6. Common since will tell you ibuprofen won’t get you high for God sakes it’s over the counter and you don’t need I’d to get it I don’t know thow everybody’s different but I highly doubt it will

    1. Hi, Brittany. Thank you for taking the time to share your thoughts! The text says exactly that. So, we also agree with your standpoint – you can’t get high on ibuprofen.

  7. My boyfriend takes an extendable amount of Advil, ibuprofen he’s a past heroin and meth user, could he be using again and takes pills to avoid the aches and pain of withdrawals?

    1. Hi Concepcion. I really cannot tell if he is or not. You could ask him directly or have him drug-tested unexpectedly to learn the truth.

  8. Kaytee i honestly can’t believe your claiming ibuprofen to be addicting. I thought it was hard to convince people physiological addiction to diphenhydramine.

    That is simply not true. And “only advil gets rid of it” that does not sound right to me. There are many many drugs that can help you with headaches. The only dangers are overdose thats all

  9. You are mistaken.Ibuprofen is definitely addicting.Certainly not opoid.Many doctors will tell you”you have an addiction to ibuprofen.”
    if you have lots of headaches and “ONLY ADVIL gets rid of it.” or “only generic ibuprofen and not Advil gets rid of it”
    The ibuprofen you take too much of -is causing headaches when you don’t take it.(or some added chemical ingredient is)

  10. Hi Tom – Thanks for your comment. Yes, you did read the article wrong. The article reads that opioids, diphenhydramine, or pseudoephedrine can be the cause of euphoric effect when combined with ibuprofen. The relation here is their ability to create euphoria in some people, and the fact that they are sometimes combined with ibuprofen. Not that opioids = diphenhydramine hydrochloride.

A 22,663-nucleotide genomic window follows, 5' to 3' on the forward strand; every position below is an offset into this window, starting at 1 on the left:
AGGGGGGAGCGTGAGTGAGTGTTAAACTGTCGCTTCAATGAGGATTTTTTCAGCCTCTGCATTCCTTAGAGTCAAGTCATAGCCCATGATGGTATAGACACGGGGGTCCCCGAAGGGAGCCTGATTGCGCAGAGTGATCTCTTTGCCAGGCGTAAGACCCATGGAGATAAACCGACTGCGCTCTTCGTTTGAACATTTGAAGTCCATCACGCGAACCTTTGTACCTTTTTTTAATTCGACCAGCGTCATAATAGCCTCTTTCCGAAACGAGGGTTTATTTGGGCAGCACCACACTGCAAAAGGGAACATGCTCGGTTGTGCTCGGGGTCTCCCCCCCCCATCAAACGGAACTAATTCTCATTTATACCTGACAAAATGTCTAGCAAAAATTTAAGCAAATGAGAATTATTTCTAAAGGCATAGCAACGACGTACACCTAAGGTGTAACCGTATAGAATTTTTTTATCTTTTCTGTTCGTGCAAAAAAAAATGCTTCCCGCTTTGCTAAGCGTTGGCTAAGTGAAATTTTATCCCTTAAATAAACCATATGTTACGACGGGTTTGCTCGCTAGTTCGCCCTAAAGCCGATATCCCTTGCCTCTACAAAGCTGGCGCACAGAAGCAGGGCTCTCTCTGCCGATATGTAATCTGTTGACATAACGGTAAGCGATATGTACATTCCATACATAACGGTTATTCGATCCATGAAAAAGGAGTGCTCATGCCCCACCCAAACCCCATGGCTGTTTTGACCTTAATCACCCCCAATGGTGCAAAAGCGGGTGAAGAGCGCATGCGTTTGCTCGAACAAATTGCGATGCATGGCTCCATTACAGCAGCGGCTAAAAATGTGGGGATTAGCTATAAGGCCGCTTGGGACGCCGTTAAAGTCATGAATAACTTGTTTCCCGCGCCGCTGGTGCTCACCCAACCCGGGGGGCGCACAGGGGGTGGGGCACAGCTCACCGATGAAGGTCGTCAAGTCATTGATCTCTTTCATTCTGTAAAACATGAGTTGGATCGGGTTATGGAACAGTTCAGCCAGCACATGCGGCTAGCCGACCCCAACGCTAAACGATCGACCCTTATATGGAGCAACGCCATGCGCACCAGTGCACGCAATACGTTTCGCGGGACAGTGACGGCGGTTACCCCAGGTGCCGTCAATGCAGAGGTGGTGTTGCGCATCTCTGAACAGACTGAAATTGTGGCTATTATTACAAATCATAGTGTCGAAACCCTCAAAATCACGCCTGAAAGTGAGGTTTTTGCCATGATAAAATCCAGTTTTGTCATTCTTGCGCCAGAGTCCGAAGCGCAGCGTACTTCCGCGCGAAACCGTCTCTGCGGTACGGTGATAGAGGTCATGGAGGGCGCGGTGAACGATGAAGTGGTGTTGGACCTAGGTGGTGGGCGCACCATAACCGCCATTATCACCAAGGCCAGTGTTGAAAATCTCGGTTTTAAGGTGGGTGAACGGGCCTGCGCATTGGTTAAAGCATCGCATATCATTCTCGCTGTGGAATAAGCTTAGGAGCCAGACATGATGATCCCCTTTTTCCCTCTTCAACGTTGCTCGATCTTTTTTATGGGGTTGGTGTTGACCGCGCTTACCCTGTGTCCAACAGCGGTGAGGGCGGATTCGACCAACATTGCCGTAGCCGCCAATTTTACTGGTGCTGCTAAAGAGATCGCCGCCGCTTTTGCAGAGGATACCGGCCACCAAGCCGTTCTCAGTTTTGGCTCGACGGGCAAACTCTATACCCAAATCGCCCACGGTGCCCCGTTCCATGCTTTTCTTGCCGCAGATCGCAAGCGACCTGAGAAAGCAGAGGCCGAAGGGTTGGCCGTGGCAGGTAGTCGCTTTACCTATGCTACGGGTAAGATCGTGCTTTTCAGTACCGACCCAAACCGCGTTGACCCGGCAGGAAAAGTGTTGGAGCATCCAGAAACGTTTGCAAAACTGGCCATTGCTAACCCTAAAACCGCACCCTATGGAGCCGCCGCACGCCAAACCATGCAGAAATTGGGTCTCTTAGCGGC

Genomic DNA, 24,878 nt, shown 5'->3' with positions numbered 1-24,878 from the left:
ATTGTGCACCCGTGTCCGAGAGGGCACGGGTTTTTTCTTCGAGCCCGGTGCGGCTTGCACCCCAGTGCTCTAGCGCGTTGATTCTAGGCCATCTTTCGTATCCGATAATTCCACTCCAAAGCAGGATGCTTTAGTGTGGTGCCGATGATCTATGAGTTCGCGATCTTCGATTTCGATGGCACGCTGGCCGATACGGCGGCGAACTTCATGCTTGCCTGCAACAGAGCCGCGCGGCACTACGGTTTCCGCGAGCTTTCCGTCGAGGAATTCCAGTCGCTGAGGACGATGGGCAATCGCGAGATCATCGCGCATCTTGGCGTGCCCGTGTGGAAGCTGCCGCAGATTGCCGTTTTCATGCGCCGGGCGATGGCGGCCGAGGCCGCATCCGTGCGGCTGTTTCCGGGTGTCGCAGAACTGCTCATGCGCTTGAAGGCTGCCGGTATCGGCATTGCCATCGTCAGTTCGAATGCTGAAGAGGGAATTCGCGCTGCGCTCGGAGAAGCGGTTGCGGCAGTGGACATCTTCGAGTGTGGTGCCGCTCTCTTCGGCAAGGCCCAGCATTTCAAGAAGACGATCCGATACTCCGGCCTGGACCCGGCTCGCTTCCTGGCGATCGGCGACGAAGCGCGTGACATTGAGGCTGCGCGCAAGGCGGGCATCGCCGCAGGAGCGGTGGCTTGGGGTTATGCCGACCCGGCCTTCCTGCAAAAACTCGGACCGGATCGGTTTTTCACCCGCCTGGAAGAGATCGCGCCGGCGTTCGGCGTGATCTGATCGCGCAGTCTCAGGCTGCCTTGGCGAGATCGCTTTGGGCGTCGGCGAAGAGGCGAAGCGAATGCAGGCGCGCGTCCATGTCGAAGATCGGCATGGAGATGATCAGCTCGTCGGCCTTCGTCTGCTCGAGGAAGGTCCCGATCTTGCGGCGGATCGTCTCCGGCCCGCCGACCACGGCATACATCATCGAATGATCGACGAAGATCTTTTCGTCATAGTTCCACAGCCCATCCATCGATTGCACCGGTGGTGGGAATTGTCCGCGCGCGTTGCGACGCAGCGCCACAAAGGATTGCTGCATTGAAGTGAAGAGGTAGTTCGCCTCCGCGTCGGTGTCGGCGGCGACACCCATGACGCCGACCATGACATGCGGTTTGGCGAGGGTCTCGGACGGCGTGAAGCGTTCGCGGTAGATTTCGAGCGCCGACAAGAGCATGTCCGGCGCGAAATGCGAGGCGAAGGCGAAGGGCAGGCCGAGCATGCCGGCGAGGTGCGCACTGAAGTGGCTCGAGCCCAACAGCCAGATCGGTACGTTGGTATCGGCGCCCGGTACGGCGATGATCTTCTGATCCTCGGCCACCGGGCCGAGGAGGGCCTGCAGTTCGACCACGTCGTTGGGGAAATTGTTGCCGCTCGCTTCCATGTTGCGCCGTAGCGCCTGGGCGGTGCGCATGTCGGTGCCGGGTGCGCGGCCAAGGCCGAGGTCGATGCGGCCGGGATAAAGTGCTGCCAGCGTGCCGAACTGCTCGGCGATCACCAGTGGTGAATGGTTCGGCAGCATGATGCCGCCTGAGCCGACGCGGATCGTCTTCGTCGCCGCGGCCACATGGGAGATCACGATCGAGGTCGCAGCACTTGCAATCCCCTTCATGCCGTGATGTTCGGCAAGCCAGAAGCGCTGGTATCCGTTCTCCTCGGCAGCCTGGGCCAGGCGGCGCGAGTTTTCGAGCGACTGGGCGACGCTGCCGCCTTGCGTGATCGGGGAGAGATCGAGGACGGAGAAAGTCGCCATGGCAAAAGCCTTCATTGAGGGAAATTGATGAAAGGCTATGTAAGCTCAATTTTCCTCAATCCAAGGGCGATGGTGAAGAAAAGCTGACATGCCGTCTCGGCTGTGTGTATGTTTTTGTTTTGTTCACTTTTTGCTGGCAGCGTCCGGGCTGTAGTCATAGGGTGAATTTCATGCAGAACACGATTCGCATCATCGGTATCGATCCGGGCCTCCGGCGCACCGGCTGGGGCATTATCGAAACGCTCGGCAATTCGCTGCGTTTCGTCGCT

11. Joyce, your daughter went through withdrawal from the tramadol, not the over the counter meds they provide no withdrawal at all. And I may have read it wrong, but this article said something about diphenhydramine hcl being an opiod which is laughably wrong. Diphenhydramine is Benadryl , not even close to an opiod.

  12. You are welcome. Also, get some help and support for yourself! Have you heard about Al-Anon? Can you also see a counselor to help you deal with the many emotions and thoughts that come with having someone close to you, someone that you love, go through addiction recovery?

  13. Hello Joyce. While there is no information to indicate that abuse or dependency occurs with Ibuprofen and Pseudoephedrine Sulfate alone, Pseudoephedrine is one ingredient used for making methamphetamine in clandestine home laboratories. I’d suggest that you seek professional addiction help for the whole family, as it seems that you still don’t trust your daughter (a good idea, BTW, to be cautious) and you need to address the possibility of crystal meth use.

  14. My daughter became addicted to Tramadol and combined it with Advil PM. She suffered two seizures as a result and almost lost her life. She went through a terrible withdrawl and, hopefully, has not used in the last month. However, I am finding large quantities of empty Children’s Ibuprofen and Pseudoephedrine Sulfate. Is this a sign that she has replaced on addiction for another?